City’s composting program doesn’t work when contractors abuse it

Times Observer photo by Brian Ferry The City of Warren compost area at the Harmar Street sewer plant is open to city residents. Officials say it’s not intended for the use of paid contractors.

The City of Warren’s composting program is in jeopardy.

For now, city residents are welcome to take their yard debris, clippings, and leaves to the dumpsters at the sewer plant on Harmar Street.

Woody material is put through a chipper, then everything is taken to the city’s compost facility on Hemlock — which is not open to the public.

“The spirit of the compost pile was helping residents make their properties look nice,” Public Works Director Mike Holtz said. “It’s there to help the residents.”

The intent was not to allow paid contractors to dispose of organ

ic waste material in a free, city facility, Holtz said. Contractors can bring in — and regularly have brought in — far more than the system can handle.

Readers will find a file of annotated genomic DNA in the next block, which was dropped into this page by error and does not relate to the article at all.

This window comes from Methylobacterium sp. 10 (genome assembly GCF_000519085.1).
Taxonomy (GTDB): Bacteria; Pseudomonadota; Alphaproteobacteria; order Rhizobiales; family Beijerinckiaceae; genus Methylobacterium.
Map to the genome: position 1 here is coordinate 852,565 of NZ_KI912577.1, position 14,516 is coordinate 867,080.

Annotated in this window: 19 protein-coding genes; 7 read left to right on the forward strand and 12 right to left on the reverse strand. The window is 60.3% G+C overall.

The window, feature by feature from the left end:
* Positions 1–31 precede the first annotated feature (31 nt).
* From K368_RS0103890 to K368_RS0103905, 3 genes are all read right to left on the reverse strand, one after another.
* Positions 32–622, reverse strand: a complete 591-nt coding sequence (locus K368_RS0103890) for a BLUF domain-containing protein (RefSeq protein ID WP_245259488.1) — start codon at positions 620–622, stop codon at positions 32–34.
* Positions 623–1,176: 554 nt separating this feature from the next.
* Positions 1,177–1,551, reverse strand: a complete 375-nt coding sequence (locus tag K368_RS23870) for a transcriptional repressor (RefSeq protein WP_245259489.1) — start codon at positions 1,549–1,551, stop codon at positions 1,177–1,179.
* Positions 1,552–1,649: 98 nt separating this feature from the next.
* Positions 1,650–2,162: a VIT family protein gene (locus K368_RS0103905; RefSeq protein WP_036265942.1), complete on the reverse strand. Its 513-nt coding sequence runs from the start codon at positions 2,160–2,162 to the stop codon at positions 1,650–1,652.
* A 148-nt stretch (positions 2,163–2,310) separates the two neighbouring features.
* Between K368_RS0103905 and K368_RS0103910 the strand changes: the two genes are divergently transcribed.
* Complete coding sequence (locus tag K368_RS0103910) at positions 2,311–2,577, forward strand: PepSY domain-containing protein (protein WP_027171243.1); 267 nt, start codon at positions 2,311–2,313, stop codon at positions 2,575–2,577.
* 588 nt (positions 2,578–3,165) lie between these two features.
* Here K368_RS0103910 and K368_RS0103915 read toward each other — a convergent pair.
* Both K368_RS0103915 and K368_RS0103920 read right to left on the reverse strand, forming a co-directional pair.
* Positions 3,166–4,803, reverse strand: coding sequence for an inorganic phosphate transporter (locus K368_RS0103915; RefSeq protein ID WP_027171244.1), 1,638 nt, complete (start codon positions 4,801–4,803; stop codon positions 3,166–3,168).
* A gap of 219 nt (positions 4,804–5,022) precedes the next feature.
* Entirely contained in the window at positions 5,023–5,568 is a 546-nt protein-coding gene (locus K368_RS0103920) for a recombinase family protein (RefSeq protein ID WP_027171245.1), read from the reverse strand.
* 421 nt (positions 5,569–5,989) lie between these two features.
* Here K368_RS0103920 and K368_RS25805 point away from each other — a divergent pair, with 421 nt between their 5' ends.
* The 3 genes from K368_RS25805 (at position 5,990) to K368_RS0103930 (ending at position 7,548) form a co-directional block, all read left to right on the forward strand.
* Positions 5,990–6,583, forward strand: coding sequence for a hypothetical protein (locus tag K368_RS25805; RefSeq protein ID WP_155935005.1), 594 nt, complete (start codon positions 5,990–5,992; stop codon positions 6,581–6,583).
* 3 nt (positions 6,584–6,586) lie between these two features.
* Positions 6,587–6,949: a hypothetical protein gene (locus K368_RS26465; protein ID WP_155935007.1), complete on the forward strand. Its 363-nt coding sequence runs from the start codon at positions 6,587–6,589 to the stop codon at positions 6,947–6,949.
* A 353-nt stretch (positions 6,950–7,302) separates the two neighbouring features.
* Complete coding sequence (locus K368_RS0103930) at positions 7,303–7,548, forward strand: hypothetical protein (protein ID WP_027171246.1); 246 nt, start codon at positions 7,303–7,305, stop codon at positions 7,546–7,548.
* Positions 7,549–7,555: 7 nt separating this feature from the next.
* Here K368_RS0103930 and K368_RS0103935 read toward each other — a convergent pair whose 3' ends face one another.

Times Observer photo by Brian Ferry The City of Warren compost area at the Harmar Street sewer plant is open to city residents. Officials say it’s not intended for the use of paid contractors.

“It’s a good system and it would work perfectly if we didn’t have contractors overloading it,” Public Works Superintendent Joe Reinke said. “We don’t have the manpower or the time to break all that brush down.”

It is only a few contractors who are abusing the program, Holtz said.

“If the contractors continue to abuse it and the city is not able to get a handle on it, we may be put in the unfortunate position of having to limit it,” Holtz said.

The dumpsters are currently available from 7 a.m. to 3 p.m. weekdays and from 7 to 11 a.m. on weekends on the honor system. That could change.

It recently did change on a temporary basis.

“We shut it down last weekend,” Reinke said.

The city could go back to having staff actively monitor the station and require identification to make sure those dropping off materials are city residents, Holtz said.

But, officials would rather not have to take steps that ultimately cost the city money and reduce the convenience of the service.

“The city has gone to lengths to put together a very good program,” Holtz said.

At the Hemlock facility, the material is put in long rows — windrows — and turned every few weeks to improve the process, Reinke said.

“It’s a great facility,” Holtz said.

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